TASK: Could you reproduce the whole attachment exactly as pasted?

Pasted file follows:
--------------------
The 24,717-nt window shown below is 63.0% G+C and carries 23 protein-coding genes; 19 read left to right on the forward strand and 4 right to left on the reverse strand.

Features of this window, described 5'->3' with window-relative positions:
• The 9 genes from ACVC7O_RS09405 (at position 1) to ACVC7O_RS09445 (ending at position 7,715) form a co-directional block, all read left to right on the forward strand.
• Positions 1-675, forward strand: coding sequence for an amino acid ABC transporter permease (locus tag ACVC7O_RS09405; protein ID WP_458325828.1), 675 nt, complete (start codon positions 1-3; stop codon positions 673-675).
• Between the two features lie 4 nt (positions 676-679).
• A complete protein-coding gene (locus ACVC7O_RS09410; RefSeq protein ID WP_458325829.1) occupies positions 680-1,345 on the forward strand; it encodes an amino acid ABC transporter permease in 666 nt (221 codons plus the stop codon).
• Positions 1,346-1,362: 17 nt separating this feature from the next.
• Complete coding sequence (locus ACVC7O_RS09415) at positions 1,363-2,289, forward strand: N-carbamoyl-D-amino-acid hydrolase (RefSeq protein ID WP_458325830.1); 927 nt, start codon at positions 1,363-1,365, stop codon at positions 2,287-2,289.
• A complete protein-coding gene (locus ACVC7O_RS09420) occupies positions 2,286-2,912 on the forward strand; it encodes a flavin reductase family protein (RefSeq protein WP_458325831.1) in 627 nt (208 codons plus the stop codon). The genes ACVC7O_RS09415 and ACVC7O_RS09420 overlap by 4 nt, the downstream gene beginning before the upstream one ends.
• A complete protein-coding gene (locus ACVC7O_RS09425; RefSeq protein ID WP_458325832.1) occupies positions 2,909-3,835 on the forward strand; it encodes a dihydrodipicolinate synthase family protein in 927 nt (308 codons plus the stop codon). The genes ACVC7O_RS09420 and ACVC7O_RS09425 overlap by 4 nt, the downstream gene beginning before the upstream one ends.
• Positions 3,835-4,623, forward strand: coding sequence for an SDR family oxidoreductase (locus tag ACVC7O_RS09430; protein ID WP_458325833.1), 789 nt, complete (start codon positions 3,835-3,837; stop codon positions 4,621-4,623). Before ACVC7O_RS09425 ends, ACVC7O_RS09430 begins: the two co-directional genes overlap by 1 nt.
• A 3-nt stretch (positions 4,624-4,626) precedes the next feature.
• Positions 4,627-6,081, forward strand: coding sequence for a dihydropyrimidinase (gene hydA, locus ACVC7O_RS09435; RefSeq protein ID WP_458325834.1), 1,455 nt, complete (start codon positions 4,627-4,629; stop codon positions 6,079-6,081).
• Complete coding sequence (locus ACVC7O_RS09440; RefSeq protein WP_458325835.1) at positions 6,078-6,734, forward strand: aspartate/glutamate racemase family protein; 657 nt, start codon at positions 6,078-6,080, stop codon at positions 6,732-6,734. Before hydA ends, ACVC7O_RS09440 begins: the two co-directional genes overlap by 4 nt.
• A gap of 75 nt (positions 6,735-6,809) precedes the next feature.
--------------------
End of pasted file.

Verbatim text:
The 24,717-nt window shown below is 63.0% G+C and carries 23 protein-coding genes; 19 read left to right on the forward strand and 4 right to left on the reverse strand.

Features of this window, described 5'->3' with window-relative positions:
• The 9 genes from ACVC7O_RS09405 (at position 1) to ACVC7O_RS09445 (ending at position 7,715) form a co-directional block, all read left to right on the forward strand.
• Positions 1-675, forward strand: coding sequence for an amino acid ABC transporter permease (locus tag ACVC7O_RS09405; protein ID WP_458325828.1), 675 nt, complete (start codon positions 1-3; stop codon positions 673-675).
• Between the two features lie 4 nt (positions 676-679).
• A complete protein-coding gene (locus ACVC7O_RS09410; RefSeq protein ID WP_458325829.1) occupies positions 680-1,345 on the forward strand; it encodes an amino acid ABC transporter permease in 666 nt (221 codons plus the stop codon).
• Positions 1,346-1,362: 17 nt separating this feature from the next.
• Complete coding sequence (locus ACVC7O_RS09415) at positions 1,363-2,289, forward strand: N-carbamoyl-D-amino-acid hydrolase (RefSeq protein ID WP_458325830.1); 927 nt, start codon at positions 1,363-1,365, stop codon at positions 2,287-2,289.
• A complete protein-coding gene (locus ACVC7O_RS09420) occupies positions 2,286-2,912 on the forward strand; it encodes a flavin reductase family protein (RefSeq protein WP_458325831.1) in 627 nt (208 codons plus the stop codon). The genes ACVC7O_RS09415 and ACVC7O_RS09420 overlap by 4 nt, the downstream gene beginning before the upstream one ends.
• A complete protein-coding gene (locus ACVC7O_RS09425; RefSeq protein ID WP_458325832.1) occupies positions 2,909-3,835 on the forward strand; it encodes a dihydrodipicolinate synthase family protein in 927 nt (308 codons plus the stop codon). The genes ACVC7O_RS09420 and ACVC7O_RS09425 overlap by 4 nt, the downstream gene beginning before the upstream one ends.
• Positions 3,835-4,623, forward strand: coding sequence for an SDR family oxidoreductase (locus tag ACVC7O_RS09430; protein ID WP_458325833.1), 789 nt, complete (start codon positions 3,835-3,837; stop codon positions 4,621-4,623). Before ACVC7O_RS09425 ends, ACVC7O_RS09430 begins: the two co-directional genes overlap by 1 nt.
• A 3-nt stretch (positions 4,624-4,626) precedes the next feature.
• Positions 4,627-6,081, forward strand: coding sequence for a dihydropyrimidinase (gene hydA, locus ACVC7O_RS09435; RefSeq protein ID WP_458325834.1), 1,455 nt, complete (start codon positions 4,627-4,629; stop codon positions 6,079-6,081).
• Complete coding sequence (locus ACVC7O_RS09440; RefSeq protein WP_458325835.1) at positions 6,078-6,734, forward strand: aspartate/glutamate racemase family protein; 657 nt, start codon at positions 6,078-6,080, stop codon at positions 6,732-6,734. Before hydA ends, ACVC7O_RS09440 begins: the two co-directional genes overlap by 4 nt.
• A gap of 75 nt (positions 6,735-6,809) precedes the next feature.